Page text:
The More You Know: Length Of Pull

Credit: Magpul

Like a lot of technical terms in the firearms world, the ‘length of pull’ measurement is used often, but may not always be properly understood. And while the concept itself is pretty simple, I decided to consult an expert for a full explanation. Luckily for me, I already had the right guy to call in my address book.

Steve Rose is the owner/operator of Rose Action Sports in Pembroke, Kentucky. Rose is a master gunsmith who upgrades and repairs a broad spectrum of firearms for sport and competition shooters across the country. I first met Steve a few years ago when he cut a barrel, threaded it for chokes and set the front sight for a Remington 870 Short Barreled Shotgun (SBS) build I nicknamed “The Woodsman”. Steve’s craftsmanship and customer service are top-notch.


Ironically, “The Woodsman” has an especially short LOP.

Steve, what is ‘Length of Pull’?

Length of Pull (LOP) on the shotgun or rifle is the distance from the trigger to the back center of the butt plate or recoil pad. LOP is one of the primary measurements in determining if the gun “fits” the shooter.

Why is a proper LOP so important?

Whether it be for hunting or competition use, a properly LOP fitted gun allows the shooter to shoulder the firearm comfortably, puts the head and eye into position for a consistent sight picture, and allows for the most efficient gun movement (“swing”) while the gun is held up in the firing position.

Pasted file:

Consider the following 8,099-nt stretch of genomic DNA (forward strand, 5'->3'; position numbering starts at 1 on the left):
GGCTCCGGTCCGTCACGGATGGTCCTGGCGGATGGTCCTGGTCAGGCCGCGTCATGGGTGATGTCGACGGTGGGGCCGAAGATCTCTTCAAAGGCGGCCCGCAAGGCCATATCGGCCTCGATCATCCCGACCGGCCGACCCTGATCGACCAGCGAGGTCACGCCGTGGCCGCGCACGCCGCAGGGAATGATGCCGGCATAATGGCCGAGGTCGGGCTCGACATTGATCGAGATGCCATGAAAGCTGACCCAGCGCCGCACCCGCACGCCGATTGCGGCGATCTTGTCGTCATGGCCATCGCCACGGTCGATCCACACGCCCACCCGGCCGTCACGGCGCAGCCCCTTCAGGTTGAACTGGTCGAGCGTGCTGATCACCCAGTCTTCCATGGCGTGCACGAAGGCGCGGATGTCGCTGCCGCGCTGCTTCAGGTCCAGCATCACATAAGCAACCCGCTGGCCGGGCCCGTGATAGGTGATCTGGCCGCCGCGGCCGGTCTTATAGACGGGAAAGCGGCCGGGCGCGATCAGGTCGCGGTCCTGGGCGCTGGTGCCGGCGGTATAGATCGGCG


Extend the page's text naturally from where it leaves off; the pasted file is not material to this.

When the LOP is too long the gun will be difficult to mount as the stock will drag under the shooter’s arm as it is raised into position, the gun will pushed out in front of the shooter making movement (ie “swinging the gun”) more unnatural and uncomfortable. A LOP that is too long will also make a consistent sight picture difficult to achieve as the shooter’s eye and head position is too far back from the rifle scope or shotgun receiver. A LOP that is too short allows the support hand to contact the shooter’s nose or face under recoil or, in the case of a scoped rifle, the shooter’s eye may get too close to the scope leaving a “Weaver eyebrow” from a heavy recoiling gun.

Is there a proper way to meaure LOP?

A general rule of thumb when testing a gun’s fit is that the thumb of the support hand (the hand around the wrist of the stock) should be about 1.5” from the shooters nose when the firearm is shouldered just like you are shooting it. (The old wives tale about holding the gun stock in the crook of the arm is just that, an old wives tale, and does not really tell us if the LOP matches the shooter).

We often test fit guns to the shooter by taping on temporary cardboard spacers to simulate a longer LOP or removing the factory recoil pad and/or trimming the stock length to achieve a shorter LOP. After the correct length is determined the stock can be lengthened with a thicker recoil pad and/or spacers. Slip over recoil pads that the shooter can install themselves are also available. A shortened stock will be trimmed to final length and new recoil pate or butt plate installed. In some cases the factory pad might be reused.

Is there such a thing as a one-size-fits-all LOP?